Can You Avoid a Landlord-Tenant Lawsuit? (A Quiz)
Can You Avoid the Lawsuit?
So you're thinking of becoming a landlord, or maybe you are one already. Are you ready to avoid the pitfalls of owning rental property in Chicago? This is one in a series of quizzes for landlord that will test your ability to avoid potential lawsuits and fines.
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You own a three-flat with a garden apartment. Historically you have not allowed pets. Your tenant in the garden unit is a single guy who works the night shift. He's been on your case for months now about noise from the tenants on the first floor, and has harassed the upstairs tenants repeatedly to try and "solve" the problem on his own. The first floor tenants are moving out. The good news is that you have a choice between three new prospective tenants who have applied to fill the vacancy. Which applicant do you choose?
Single mom moving out of her parents' home for the first time. She has a credit score of 740 and two kids, ages 4 and 8.
Visually impaired woman, age 50, on disability. She has a credit score of 620. She has a seeing-eye dog.
An unmarried couple in their 20's. He's a busboy and she's a bartender. They both have credit scores in the 500 range.
Question 1 Explanation:
Turning down the single mom may risk a fair housing lawsuit, but accepting her will mean more of the same problems with the downstairs tenant. If the downstairs guy threatens her you'll still wind up with a lawsuit. Accepting the unmarried couple with low credit opens you up to fair housing suits from both of the other applicants. While accepting the tenant with the dog requires you to bend your no-pets policy, it does keep you in compliance with the ADA and minimizes your risk of annoying the guy downstairs.
You receive a frantic call from a tenant in your Rogers Park building. It is 2am and there is water pouring down into her bathroom from the apartment upstairs. You listen at the door of the upstairs unit and hear water running in the bathroom. You knock loudly, announce your intent to enter, and go in to find the tenant passed out drunk in the tub with the water running. What do you do?
Turn off the water, drag the tenant from the tub to his bed where he belongs, drain the tub and go home.
Turn off the tap, cut off the hot water supply to the apartment so the tenant can't do this again, call your insurance provider to report the claim.
Call 911, turn off the water, drain the tub and mop up what you can, then go downstairs to help mitigate damages to the lower apartment.
Question 2 Explanation:
If you drag the tenant to his bed and he subsequently dies from alcohol poisoning you'll face a negligence suit from his next of kin. If you cut the hot water supply you'll be violating the CRLTO. While nobody wants to get the authorities involved, this situation has the health of your tenant and the health of your building on the line. Make sure you tend to the needs of all of your tenants equally.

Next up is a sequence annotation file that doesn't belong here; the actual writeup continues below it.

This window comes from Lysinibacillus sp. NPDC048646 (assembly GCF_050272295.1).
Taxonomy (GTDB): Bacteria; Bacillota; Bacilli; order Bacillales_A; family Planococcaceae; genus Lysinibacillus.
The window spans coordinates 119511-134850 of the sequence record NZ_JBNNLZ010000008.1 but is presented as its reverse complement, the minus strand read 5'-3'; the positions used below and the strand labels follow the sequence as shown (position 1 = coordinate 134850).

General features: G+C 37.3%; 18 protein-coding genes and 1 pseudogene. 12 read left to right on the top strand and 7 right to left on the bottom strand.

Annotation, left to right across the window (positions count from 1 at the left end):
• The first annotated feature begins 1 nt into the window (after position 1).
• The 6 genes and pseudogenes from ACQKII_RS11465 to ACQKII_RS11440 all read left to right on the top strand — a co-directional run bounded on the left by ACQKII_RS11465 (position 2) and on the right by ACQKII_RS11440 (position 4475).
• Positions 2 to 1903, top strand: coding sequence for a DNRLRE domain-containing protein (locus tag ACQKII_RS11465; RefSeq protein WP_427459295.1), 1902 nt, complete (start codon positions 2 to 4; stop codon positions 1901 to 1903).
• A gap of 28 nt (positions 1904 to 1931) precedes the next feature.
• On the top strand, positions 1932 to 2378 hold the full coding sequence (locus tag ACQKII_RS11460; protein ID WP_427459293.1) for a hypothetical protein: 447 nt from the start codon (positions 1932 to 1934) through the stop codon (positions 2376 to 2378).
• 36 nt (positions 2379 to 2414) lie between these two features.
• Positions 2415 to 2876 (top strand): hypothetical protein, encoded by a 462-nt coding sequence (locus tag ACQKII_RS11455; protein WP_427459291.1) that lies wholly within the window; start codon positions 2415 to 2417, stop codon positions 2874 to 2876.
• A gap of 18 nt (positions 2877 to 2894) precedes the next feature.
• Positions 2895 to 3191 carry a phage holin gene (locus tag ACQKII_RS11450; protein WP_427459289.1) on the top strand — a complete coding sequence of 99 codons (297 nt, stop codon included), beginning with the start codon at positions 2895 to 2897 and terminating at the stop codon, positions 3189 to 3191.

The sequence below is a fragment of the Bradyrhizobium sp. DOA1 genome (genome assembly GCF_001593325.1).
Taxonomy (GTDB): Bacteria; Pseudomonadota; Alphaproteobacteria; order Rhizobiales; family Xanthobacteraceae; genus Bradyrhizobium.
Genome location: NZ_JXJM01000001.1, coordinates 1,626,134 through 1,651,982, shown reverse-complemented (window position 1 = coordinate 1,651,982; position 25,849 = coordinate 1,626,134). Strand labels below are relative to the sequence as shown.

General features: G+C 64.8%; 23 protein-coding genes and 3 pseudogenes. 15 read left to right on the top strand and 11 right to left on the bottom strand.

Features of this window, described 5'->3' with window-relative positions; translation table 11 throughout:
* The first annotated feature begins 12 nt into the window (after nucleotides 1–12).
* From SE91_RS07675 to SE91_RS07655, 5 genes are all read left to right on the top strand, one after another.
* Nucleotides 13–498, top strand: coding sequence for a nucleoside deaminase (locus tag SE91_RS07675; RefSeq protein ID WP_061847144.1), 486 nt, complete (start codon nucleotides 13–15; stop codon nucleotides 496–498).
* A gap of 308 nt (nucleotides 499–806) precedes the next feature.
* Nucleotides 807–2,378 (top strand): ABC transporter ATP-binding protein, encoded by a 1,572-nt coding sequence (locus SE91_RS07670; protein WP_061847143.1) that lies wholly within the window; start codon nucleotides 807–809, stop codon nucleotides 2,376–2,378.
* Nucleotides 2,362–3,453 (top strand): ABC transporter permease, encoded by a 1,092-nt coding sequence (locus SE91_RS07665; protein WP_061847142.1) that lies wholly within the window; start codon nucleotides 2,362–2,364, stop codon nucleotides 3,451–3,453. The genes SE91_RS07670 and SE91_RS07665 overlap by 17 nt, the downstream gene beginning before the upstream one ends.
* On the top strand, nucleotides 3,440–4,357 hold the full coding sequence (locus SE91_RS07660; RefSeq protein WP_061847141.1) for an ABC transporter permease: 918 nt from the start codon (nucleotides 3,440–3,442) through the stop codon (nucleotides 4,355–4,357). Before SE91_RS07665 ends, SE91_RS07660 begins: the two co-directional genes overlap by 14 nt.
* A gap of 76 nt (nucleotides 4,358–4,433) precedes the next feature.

You are in the process of refinancing your mortgage on your six flat in Hermosa. You've waited 50 days for the appraiser to arrive. You're planning on showing him your vacant unit but on the day of the appraisal you find that the lock has frozen shut. On your way into the building you run into one of your tenants. He is friendly to you but you know that his apartment is a mess and that he smokes a lot. Which apartment do you show the appraiser, since you can't get into the vacant unit?
Reschedule with the appraiser for another 30 days out when you can show the empty unit.
The apartment of the nice interior designer who lives on the 2nd floor. You know it looks just about perfect.
The messy tenant's apartment, after checking with him if it's OK to enter.
Question 3 Explanation:
While it means a long wait, the only good answer here is giving the appraisal a pass for today. Showing the messy unit, while it probably won't result in a lawsuit, could have a detrimental effect on your appraisal value. Showing the clean unit without giving prior notice to the tenants definitely opens yourself up for a lawsuit. It's critical to remember that you're dealing with other people's lives and property when you're going in and out of apartments. While it may mean that you deal with a higher interest rate for another month, better to pay the extra couple of hundred dollars than to deal with a lawsuit or lose the chance to refi altogether.